Next to get some attention was the rest of midfield.
The right-sided of the two was set to be a box-to-box midfielder and the left of the two to a roaming playmaker role.
My reasons are quite simple and logical.
I wanted both players to come short and link up with the anchorman, giving him options to pass too, and both roles involve getting up and down the pitch.
I put my world-class midfielder Tom Smith in the roaming role as it was his best role, and since the roaming playmaker is the heartbeat of the team, this was a perfect choice.
The attacking midfielder caused me a headache.
OK, so now I have the midfield linking together, passing well, and coming back to cover when the opposition has the ball.
But what happens when both of my players in the midfield strata come deep together?
Their only options would be to give it back to the anchorman or give it out wide too early.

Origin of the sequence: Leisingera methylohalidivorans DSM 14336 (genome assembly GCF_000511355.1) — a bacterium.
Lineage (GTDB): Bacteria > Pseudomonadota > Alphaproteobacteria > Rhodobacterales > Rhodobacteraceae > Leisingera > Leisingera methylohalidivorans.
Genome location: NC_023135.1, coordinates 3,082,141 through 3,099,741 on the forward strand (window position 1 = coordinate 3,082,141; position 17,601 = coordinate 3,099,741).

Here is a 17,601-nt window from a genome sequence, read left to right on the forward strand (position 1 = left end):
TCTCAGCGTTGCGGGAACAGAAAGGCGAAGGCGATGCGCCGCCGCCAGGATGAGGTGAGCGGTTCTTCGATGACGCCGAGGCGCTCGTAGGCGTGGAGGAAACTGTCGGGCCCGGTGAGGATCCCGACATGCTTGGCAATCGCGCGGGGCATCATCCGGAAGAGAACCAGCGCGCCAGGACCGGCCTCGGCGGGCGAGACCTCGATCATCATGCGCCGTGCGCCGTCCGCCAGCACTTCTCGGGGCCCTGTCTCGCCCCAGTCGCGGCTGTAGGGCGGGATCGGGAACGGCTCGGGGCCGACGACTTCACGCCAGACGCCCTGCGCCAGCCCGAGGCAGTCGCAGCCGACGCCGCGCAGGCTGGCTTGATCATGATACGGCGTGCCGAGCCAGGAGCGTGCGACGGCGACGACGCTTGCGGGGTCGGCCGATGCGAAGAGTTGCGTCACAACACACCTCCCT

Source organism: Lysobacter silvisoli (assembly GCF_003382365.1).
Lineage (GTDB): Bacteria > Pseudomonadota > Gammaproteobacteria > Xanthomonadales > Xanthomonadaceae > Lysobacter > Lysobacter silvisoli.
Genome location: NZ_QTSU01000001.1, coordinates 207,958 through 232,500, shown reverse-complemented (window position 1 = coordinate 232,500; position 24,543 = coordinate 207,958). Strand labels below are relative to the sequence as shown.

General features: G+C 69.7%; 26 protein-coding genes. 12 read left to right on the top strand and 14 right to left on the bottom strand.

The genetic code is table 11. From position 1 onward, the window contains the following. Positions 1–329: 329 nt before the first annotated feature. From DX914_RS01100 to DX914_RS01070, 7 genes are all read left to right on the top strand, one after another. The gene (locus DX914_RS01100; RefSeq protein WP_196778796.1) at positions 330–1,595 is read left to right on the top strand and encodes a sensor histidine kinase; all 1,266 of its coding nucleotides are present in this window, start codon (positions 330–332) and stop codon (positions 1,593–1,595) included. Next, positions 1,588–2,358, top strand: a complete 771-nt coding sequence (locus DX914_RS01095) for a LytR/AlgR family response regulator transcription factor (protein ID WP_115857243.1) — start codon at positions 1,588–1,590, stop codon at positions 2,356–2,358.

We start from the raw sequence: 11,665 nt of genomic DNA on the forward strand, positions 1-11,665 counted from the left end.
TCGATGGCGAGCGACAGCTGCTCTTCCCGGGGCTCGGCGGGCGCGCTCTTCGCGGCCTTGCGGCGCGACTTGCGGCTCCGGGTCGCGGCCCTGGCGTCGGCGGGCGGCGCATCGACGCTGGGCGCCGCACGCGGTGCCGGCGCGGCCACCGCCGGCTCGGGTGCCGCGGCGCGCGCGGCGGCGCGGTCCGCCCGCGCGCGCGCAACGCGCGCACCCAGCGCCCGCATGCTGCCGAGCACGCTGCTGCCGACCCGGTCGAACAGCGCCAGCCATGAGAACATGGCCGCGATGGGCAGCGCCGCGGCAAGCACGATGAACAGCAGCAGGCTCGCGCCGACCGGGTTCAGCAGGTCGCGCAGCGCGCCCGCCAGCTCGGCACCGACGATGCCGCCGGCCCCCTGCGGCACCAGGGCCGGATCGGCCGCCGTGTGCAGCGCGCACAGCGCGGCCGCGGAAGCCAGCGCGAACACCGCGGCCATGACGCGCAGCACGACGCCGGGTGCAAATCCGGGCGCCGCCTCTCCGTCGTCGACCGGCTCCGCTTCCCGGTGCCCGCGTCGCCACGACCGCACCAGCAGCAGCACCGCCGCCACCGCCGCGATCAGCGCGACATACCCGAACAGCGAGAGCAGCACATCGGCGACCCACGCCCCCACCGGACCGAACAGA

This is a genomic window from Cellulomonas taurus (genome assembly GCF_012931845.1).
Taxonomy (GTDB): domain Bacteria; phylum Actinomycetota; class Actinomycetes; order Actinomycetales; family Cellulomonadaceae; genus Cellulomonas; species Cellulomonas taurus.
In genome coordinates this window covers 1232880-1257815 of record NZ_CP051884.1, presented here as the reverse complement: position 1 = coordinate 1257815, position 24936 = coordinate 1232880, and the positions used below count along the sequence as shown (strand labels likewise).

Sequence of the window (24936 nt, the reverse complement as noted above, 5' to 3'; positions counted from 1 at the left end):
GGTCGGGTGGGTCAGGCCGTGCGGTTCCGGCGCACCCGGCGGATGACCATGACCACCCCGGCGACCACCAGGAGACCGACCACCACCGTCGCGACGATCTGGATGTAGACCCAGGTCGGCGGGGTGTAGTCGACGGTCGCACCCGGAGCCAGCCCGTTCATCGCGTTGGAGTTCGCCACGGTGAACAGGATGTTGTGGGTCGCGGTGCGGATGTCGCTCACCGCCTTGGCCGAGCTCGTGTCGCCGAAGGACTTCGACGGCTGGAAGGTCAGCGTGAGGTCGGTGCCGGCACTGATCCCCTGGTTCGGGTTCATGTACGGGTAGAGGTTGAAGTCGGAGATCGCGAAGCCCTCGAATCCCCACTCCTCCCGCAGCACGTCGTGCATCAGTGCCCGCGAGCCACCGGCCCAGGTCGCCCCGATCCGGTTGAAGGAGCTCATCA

So I needed a role that would mean my AMC would also come deep to get the ball when required, linking my whole defence and midfield together.
I chose an attacking midfielder on attack duty.
‘Attack duty? Are you mad?’
I can hear you saying. Not at all, let me explain.
The attacking midfielder comes with an attack or support duty.
You would assume the attack duty would see them more advanced, and the support duty would be deeper.
However, this isn’t true.
On support duty, the AMC stays between the opponent’s defence and midfield and rarely moves.
If the opponents have a DMC playing, our AMC can end up marked out the game as he can’t get the ball on support duty.
On attack, however, the AMC comes deep to get the ball, and turns and runs at the opponents, giving the ball away too often.
This duty comes with shoots less often, dribble more and more risky passes on default, which can lead to him giving the ball away a bit too often.
I changed this by making his passing range shorter, and clicking hold up the ball, it did help us keep possession in the middle until the wing backs advanced.